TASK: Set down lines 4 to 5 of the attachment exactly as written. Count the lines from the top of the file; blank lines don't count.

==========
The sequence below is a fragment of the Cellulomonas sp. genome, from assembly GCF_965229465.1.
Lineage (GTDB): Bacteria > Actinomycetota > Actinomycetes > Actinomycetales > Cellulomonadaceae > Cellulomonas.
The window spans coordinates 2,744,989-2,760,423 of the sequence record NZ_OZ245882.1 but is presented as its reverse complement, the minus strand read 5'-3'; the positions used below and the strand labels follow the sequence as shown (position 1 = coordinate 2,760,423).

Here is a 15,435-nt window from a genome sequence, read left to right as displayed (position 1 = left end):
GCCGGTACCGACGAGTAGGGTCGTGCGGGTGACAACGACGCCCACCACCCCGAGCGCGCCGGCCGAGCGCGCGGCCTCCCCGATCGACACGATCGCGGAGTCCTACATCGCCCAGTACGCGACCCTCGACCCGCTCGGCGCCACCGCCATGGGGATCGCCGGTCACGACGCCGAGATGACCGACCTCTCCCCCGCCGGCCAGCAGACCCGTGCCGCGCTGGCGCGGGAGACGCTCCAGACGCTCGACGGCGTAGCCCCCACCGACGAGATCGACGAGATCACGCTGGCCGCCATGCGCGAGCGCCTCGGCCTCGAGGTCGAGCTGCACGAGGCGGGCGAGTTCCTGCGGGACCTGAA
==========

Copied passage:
Here is a 15,435-nt window from a genome sequence, read left to right as displayed (position 1 = left end):
GCCGGTACCGACGAGTAGGGTCGTGCGGGTGACAACGACGCCCACCACCCCGAGCGCGCCGGCCGAGCGCGCGGCCTCCCCGATCGACACGATCGCGGAGTCCTACATCGCCCAGTACGCGACCCTCGACCCGCTCGGCGCCACCGCCATGGGGATCGCCGGTCACGACGCCGAGATGACCGACCTCTCCCCCGCCGGCCAGCAGACCCGTGCCGCGCTGGCGCGGGAGACGCTCCAGACGCTCGACGGCGTAGCCCCCACCGACGAGATCGACGAGATCACGCTGGCCGCCATGCGCGAGCGCCTCGGCCTCGAGGTCGAGCTGCACGAGGCGGGCGAGTTCCTGCGGGACCTGAA